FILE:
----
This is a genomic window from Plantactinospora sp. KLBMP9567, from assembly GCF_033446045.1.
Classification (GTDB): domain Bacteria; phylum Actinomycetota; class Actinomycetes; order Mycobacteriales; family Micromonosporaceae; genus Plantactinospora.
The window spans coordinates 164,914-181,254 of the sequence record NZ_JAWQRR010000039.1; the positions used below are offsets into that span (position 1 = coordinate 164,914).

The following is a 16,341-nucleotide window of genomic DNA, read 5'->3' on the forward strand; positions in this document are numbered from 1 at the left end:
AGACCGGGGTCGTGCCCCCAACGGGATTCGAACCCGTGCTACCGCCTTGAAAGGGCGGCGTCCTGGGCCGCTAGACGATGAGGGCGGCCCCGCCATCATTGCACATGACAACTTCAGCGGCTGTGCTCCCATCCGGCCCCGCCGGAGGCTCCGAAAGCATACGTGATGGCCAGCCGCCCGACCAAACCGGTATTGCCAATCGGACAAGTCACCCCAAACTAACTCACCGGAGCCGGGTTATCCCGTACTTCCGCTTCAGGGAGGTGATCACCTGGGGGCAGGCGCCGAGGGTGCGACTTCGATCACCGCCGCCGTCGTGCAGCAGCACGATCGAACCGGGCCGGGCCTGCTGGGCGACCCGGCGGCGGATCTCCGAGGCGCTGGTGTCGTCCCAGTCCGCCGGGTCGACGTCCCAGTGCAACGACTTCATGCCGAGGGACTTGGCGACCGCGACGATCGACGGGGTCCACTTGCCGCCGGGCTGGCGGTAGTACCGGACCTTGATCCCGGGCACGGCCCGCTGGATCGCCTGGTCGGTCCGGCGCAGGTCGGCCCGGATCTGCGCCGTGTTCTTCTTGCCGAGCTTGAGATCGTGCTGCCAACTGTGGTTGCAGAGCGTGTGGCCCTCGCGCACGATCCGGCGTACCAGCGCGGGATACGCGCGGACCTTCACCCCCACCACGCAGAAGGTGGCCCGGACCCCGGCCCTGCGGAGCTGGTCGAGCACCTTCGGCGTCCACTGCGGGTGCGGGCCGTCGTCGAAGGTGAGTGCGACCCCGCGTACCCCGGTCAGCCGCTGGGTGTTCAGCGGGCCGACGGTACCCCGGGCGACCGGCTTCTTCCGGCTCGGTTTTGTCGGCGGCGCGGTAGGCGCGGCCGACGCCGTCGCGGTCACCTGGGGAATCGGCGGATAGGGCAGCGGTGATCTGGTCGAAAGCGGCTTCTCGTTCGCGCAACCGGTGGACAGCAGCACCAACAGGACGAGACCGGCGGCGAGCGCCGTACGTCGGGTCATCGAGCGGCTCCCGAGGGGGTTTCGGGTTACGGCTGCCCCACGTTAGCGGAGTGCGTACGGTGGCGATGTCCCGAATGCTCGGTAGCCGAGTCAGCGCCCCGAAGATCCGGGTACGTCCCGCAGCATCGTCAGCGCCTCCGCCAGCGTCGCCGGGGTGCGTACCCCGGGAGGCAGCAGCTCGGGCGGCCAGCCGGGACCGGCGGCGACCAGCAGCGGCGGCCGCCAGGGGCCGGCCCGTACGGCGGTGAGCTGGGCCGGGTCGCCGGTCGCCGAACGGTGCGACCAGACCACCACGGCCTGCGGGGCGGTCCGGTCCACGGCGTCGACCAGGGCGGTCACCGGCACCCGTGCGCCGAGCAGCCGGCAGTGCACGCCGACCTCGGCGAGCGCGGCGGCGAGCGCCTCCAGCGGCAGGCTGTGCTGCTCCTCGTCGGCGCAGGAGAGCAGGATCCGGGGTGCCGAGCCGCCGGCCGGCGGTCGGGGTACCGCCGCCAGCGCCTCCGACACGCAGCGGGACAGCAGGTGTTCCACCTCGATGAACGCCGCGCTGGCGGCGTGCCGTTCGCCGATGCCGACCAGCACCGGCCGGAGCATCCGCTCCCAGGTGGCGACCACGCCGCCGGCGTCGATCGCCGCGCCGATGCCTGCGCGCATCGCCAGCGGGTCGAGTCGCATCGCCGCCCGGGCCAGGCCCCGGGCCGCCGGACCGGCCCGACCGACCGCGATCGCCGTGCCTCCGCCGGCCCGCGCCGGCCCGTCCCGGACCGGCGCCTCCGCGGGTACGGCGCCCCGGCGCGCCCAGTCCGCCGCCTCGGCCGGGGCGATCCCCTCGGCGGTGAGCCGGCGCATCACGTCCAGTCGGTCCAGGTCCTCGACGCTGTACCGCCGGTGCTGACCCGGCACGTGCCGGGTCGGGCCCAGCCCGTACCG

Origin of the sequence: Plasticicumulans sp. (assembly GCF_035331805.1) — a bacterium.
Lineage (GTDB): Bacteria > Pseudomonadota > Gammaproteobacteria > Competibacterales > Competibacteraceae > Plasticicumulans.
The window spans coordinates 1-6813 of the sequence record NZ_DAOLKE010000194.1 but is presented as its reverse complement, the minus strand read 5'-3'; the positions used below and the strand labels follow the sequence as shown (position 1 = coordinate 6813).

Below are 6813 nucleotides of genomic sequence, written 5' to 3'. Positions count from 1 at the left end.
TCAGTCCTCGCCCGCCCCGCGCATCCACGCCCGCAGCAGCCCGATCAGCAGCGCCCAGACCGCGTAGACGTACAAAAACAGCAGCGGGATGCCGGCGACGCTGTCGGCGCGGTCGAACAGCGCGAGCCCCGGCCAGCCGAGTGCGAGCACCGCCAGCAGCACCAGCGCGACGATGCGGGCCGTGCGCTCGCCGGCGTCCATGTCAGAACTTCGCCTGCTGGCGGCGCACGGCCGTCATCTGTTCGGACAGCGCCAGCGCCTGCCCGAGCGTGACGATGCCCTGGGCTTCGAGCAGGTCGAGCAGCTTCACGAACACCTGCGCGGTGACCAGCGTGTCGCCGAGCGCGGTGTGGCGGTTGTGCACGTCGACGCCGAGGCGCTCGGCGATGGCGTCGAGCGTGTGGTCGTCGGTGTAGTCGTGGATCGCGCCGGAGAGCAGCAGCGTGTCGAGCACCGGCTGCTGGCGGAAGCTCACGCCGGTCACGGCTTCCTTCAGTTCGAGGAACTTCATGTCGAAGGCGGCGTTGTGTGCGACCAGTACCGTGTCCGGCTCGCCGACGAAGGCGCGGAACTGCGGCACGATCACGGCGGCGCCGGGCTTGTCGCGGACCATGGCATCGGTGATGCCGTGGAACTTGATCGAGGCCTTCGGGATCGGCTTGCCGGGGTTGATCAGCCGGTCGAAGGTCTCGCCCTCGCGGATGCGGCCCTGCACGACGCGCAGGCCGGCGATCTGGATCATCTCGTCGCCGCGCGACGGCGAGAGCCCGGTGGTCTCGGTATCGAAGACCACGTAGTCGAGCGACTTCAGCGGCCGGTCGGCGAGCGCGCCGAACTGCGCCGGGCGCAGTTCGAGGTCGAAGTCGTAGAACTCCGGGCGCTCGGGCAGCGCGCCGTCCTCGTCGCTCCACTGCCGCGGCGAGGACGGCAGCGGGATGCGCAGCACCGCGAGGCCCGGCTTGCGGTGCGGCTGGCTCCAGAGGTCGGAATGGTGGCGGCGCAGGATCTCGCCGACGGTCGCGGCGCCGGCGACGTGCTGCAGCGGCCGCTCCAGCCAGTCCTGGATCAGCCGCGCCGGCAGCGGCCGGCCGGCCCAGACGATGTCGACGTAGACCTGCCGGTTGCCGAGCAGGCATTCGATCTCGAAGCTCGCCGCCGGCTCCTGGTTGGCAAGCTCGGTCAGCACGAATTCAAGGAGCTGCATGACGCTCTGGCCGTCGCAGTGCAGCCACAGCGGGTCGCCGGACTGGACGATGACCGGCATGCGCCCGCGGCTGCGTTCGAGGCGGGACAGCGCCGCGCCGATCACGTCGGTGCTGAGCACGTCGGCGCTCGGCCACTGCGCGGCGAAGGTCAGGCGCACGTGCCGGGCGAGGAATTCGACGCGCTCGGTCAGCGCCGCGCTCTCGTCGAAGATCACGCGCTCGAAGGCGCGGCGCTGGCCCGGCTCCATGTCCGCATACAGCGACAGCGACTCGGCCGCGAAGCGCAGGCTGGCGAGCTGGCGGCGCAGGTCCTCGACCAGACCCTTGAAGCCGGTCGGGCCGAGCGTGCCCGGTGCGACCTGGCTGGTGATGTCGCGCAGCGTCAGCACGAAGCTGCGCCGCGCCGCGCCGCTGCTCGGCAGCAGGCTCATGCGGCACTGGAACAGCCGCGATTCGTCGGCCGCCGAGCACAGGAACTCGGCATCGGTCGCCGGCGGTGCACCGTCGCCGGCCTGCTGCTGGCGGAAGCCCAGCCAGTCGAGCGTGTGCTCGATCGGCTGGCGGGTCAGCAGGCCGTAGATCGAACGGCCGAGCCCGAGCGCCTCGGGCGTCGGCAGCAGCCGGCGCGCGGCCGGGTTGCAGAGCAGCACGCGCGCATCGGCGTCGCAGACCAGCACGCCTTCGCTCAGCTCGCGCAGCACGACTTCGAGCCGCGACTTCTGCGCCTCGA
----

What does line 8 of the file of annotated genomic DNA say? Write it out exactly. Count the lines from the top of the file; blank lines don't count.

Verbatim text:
The window spans coordinates 1-6813 of the sequence record NZ_DAOLKE010000194.1 but is presented as its reverse complement, the minus strand read 5'-3'; the positions used below and the strand labels follow the sequence as shown (position 1 = coordinate 6813).